Date: October 1, 2008
Describe and explain the recognised types of business enterprises. What are some of their advantages and disadvantages when seen from the viewpoint of a proprietor or manager?
In English Law, a business enterprise may be described as having the status of a “sole trader”, a “partnership” or a “company or corporation”.
The type of legal structure adopted for a business will have a considerable impact on the liability of the owner and any fellow owners and on the type and amount of tax that may have to be paid. I will attempt to discuss the above in this paper.
Types of business enterprises
A sole trader ...view middle of the document...
Advantages of sole trade
1. Administration is easy as the time and cost of registering with Companies House is inapplicable. All that needs to be done is to notify HMRC
2. No need for compliance with the large amount of legislation that regulates companies
3. National Insurance contributions for sole traders are usually lower than a company’s
4. Simple accounts can be kept without the need for an accountant saving costs
5. The proprietor is entitled to all the profits made by the business
Disadvantages of sole trade
1. Proprietor is personally liable for all business debts so personal assets such as houses, cars etc are at risk if debts cannot be repaid.
2. Proprietor gets less social security benefits
3. Finance is difficult to raise as lenders prefer to lend to companies or partnerships.
4. Business is harder to sell or pass down to children because there is no separate legal entity to transfer
5. Sometimes customers prefer to deal with limited companies than sole traders as they feel more secure
Partnerships are quite similar to sole trader businesses, except that more than one proprietor is involved. Like a sole trader, the business and personal affairs of partners are not legally separate, and personal assets may need to be used to meet partnership liabilities. Tax affairs are similar too, the new business must appear on personal tax returns and HMRC must be informed within 3 months of commencement. A separate tax return must be completed and submitted for the partnership in addition to the partners’ returns. Generally speaking, the partnership itself doesn’t pay income tax – the information from the partnership return is combined with the personal income of the partners to calculate their overall tax bill.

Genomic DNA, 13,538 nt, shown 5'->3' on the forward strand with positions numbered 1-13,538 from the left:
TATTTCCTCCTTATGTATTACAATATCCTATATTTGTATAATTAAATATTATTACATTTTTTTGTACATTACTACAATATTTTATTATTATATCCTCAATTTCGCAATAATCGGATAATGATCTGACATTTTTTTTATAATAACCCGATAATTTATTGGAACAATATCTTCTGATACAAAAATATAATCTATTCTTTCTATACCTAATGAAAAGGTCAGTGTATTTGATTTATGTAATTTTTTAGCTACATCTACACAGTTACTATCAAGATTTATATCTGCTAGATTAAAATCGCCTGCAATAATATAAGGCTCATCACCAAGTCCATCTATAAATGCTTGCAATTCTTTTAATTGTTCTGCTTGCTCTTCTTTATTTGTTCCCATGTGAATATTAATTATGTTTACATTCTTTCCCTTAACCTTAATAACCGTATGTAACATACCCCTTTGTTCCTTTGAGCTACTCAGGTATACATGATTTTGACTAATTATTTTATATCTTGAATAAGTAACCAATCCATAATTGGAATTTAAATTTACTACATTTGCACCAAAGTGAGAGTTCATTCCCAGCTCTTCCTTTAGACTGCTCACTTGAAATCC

A new form of partnership entity, the Limited Liability Partnership, came into use in April 2001. This type of partnership is a separate legal entity from its members and has some of the benefits of a corporate structure – it can, for example, enter into contracts and offers limited liability to its member partners. However, unlike standard partnerships, LLPs are required to comply with a number of Companies House requirements – in particular the publication and audit of accounts. Other than professional partnerships like solicitors and accountants, there can’t be more than twenty partners in a partnership. It is normal and advisable though not a legal requirement for partnership agreements to be put in place detailing things like how much capital each partner contributes, how profits and losses will be shared, how much each partner can draw from the business, how the business will be run etc.
The advantages and disadvantages of a partnership are like sole trader but there are some additional considerations:
Advantages of Partnerships
1. Flexibility to tailor the structure of the partnership to how one wants it through the partnership agreement